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UN urges world to sustain aid flow to Somalia
Tuesday, May 15, 2012
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NAIROBI - The UN humanitarian agency has called on the world to build on the effective delivery of aid that helped roll back last year's famine in Somalia, where some 2.5 million people remain in need of humanitarian support.
UN Assistant Secretary-General (ASG) for Humanitarian Affairs and Deputy Emergency Relief Coordinator Catherine Bragg said the key focus should be on helping people regain their livelihoods, which is crucial to building resilience to future droughts and other shocks.
"I urge all stakeholders to recommit to protect the most vulnerable and ensure that their basic needs are met," Bragg said according to a statement issued in Nairobi on Monday.
Bragg concluded a five-day mission to Somalia and Kenya on Saturday to gauge progress in humanitarian efforts to respond to the consequences of the 2011 drought. "The local and international aid workers collaborating in Somalia have proven they can make a difference," she noted.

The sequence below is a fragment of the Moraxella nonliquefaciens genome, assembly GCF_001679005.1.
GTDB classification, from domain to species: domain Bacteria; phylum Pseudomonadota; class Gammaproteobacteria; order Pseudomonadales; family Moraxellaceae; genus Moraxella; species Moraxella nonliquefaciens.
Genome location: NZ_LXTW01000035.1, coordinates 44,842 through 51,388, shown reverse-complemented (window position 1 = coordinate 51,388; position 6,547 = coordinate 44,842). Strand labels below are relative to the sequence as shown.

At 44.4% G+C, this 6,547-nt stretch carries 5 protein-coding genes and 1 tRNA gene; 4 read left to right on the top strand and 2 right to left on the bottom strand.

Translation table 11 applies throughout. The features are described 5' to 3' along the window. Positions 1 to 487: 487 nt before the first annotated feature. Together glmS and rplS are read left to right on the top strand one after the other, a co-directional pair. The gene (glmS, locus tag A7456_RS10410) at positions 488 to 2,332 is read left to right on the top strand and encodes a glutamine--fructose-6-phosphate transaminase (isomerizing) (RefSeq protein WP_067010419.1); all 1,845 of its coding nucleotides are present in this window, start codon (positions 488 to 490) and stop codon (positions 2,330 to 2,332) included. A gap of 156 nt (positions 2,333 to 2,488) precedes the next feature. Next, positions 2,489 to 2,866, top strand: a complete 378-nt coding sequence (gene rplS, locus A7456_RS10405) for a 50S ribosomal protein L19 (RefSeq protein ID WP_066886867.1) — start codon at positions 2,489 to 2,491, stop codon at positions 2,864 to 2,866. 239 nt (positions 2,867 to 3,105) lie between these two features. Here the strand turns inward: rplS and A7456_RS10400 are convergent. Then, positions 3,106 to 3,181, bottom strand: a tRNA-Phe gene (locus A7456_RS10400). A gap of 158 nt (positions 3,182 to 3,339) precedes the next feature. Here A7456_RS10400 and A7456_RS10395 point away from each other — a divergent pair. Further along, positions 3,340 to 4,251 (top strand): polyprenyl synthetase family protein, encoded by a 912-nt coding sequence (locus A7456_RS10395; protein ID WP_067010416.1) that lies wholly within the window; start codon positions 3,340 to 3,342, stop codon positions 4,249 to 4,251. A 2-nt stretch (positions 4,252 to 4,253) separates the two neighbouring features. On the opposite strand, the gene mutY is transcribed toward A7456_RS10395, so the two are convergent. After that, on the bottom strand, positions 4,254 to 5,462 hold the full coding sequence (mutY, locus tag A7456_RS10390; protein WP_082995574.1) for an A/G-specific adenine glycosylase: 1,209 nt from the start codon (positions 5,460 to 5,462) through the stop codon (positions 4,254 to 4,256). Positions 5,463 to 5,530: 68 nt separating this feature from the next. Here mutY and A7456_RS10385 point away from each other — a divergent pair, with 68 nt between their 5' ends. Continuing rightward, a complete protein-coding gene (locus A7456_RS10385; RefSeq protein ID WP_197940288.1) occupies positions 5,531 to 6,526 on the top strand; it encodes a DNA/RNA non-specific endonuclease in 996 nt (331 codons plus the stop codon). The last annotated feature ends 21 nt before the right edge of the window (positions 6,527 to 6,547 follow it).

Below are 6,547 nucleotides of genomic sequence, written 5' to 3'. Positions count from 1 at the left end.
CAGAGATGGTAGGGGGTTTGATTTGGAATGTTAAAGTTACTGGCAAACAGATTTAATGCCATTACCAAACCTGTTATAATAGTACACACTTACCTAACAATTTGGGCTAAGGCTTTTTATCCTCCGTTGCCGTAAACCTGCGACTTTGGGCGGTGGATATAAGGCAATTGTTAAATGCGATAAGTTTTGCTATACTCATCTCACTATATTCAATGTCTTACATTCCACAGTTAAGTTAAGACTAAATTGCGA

"We are strengthening coordination with key actors, including Turkey and the Organization of the Islamic Conference, which is vital to ensure that all of our resources are used efficiently for the benefit of the Somali people."
During her visit to Mogadishu, Bragg visited internally displaced persons' (IDP) settlements and met with government officials, key humanitarian actors and stakeholders, including Prime Minister Abdiweli Mohamed Ali of the Transitional Federal Government (TFG) of Somalia, and some members of the diplomatic corps.
She urged the TFG and the international community to keep the crisis in Somalia high on its agenda.
Bragg said famine conditions are no longer present in the Horn of Africa nation, largely due to the effective delivery of aid and the good harvest at the beginning of the year, but the humanitarian situation remains critical.
"We must build on the fragile gains. The number of people who need food aid decreased by 1.5 million, but 2.5 million people is still in crisis and that is a very large number," she said.
Last week, the UN Food and Agriculture Organization (FAO) said a major funding gap is threatening efforts to boost food security and development in the Sahel region of West Africa and in the Horn of Africa in the east.
The Horn of Africa, which includes countries such as Somalia and Djibouti, experienced a food crisis last year that left an estimated 13 million people dependent on humanitarian assistance.
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